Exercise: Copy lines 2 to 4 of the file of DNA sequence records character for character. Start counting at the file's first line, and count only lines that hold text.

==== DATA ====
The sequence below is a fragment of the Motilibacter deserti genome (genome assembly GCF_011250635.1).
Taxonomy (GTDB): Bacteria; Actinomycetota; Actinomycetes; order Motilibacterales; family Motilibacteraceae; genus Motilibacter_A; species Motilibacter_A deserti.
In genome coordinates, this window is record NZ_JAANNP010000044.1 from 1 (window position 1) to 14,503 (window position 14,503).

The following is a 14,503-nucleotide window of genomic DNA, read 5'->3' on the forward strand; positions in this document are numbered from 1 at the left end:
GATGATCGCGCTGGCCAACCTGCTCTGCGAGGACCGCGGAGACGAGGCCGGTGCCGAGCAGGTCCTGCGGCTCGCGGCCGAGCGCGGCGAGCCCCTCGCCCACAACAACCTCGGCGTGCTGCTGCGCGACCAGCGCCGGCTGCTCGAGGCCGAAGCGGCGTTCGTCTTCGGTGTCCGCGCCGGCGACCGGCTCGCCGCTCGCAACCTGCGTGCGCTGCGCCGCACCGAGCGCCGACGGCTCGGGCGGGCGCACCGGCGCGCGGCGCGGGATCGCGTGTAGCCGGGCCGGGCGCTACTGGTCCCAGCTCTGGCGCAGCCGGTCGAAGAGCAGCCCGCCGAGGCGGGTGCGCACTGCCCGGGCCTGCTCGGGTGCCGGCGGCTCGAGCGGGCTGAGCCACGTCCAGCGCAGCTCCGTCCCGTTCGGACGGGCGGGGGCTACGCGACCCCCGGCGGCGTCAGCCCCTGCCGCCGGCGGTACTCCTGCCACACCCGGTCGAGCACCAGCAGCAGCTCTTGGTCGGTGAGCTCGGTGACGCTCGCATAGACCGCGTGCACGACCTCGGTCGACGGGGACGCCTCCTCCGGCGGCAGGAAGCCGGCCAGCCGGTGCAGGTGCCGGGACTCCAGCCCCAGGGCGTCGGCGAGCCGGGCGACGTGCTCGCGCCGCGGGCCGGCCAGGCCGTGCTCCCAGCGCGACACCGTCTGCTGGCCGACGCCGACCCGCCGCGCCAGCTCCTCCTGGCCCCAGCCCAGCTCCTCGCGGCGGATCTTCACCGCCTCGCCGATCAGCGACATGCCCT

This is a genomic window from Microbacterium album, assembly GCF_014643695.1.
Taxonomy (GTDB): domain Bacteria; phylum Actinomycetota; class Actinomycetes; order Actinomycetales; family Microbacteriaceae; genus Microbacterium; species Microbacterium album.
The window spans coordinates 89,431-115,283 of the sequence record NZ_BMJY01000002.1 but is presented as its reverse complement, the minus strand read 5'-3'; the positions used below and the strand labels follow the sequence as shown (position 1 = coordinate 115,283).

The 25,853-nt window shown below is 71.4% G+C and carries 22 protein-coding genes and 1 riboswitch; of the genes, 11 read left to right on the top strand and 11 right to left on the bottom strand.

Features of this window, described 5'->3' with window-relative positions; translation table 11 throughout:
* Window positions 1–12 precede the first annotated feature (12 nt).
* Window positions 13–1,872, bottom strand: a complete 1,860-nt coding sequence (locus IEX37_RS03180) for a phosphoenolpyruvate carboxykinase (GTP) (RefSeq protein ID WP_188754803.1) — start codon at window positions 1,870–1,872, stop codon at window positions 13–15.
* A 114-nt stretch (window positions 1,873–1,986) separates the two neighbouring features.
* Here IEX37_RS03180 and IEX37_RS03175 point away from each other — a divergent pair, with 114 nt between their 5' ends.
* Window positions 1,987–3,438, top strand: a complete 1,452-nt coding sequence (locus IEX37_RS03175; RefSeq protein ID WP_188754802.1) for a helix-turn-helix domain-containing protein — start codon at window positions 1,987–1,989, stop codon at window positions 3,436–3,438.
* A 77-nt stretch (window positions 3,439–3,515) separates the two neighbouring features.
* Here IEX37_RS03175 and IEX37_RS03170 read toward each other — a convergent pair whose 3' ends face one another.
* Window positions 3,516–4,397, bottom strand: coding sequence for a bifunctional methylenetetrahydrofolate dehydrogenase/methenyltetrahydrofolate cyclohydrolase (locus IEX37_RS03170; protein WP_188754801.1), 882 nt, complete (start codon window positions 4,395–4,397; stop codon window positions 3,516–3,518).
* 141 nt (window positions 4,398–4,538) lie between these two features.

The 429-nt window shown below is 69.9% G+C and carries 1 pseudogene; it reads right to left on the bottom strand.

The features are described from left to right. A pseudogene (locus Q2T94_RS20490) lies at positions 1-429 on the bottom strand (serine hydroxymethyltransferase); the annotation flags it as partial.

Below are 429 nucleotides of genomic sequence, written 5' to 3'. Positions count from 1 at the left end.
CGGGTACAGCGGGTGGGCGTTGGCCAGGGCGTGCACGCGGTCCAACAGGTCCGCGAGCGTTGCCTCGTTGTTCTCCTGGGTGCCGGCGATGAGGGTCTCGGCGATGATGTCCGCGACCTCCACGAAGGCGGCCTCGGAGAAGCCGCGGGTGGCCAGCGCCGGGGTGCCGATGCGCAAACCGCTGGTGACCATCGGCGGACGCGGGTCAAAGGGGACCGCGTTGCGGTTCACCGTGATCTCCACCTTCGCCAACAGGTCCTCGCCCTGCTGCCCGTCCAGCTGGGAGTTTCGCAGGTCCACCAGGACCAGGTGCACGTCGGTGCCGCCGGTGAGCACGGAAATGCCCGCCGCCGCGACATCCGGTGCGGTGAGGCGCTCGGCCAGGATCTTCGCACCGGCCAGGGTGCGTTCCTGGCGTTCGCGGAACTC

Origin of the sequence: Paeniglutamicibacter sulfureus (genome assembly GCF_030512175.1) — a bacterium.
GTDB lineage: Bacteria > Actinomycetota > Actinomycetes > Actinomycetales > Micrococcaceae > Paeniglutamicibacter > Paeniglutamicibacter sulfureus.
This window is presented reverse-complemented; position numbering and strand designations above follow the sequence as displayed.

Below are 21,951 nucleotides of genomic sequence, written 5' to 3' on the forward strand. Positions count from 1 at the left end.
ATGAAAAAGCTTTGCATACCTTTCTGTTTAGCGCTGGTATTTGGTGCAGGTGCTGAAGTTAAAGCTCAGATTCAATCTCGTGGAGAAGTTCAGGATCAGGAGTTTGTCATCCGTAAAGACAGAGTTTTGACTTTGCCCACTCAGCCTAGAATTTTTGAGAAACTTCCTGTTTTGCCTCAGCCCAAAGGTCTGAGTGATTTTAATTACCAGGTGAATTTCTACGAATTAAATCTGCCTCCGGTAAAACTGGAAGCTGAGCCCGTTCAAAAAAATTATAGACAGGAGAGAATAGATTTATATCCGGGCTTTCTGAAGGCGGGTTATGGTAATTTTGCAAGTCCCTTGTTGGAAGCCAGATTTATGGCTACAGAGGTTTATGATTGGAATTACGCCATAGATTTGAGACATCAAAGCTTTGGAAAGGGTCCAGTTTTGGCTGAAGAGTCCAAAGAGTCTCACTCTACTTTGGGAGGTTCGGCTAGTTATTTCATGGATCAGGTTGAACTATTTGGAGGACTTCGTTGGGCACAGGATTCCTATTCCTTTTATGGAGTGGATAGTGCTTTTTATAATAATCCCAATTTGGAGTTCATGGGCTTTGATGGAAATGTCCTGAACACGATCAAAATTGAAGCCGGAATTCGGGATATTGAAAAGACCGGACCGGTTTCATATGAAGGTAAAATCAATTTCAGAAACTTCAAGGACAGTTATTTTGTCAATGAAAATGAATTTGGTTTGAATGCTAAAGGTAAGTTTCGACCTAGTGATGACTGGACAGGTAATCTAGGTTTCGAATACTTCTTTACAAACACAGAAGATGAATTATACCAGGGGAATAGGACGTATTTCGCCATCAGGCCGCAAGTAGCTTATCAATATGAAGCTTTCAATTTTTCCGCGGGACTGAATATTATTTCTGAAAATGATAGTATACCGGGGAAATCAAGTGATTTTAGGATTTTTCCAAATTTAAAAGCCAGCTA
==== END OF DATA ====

Taxonomy (GTDB): Bacteria; Actinomycetota; Actinomycetes; order Motilibacterales; family Motilibacteraceae; genus Motilibacter_A; species Motilibacter_A deserti.
In genome coordinates, this window is record NZ_JAANNP010000044.1 from 1 (window position 1) to 14,503 (window position 14,503).

The following is a 14,503-nucleotide window of genomic DNA, read 5'->3' on the forward strand; positions in this document are numbered from 1 at the left end: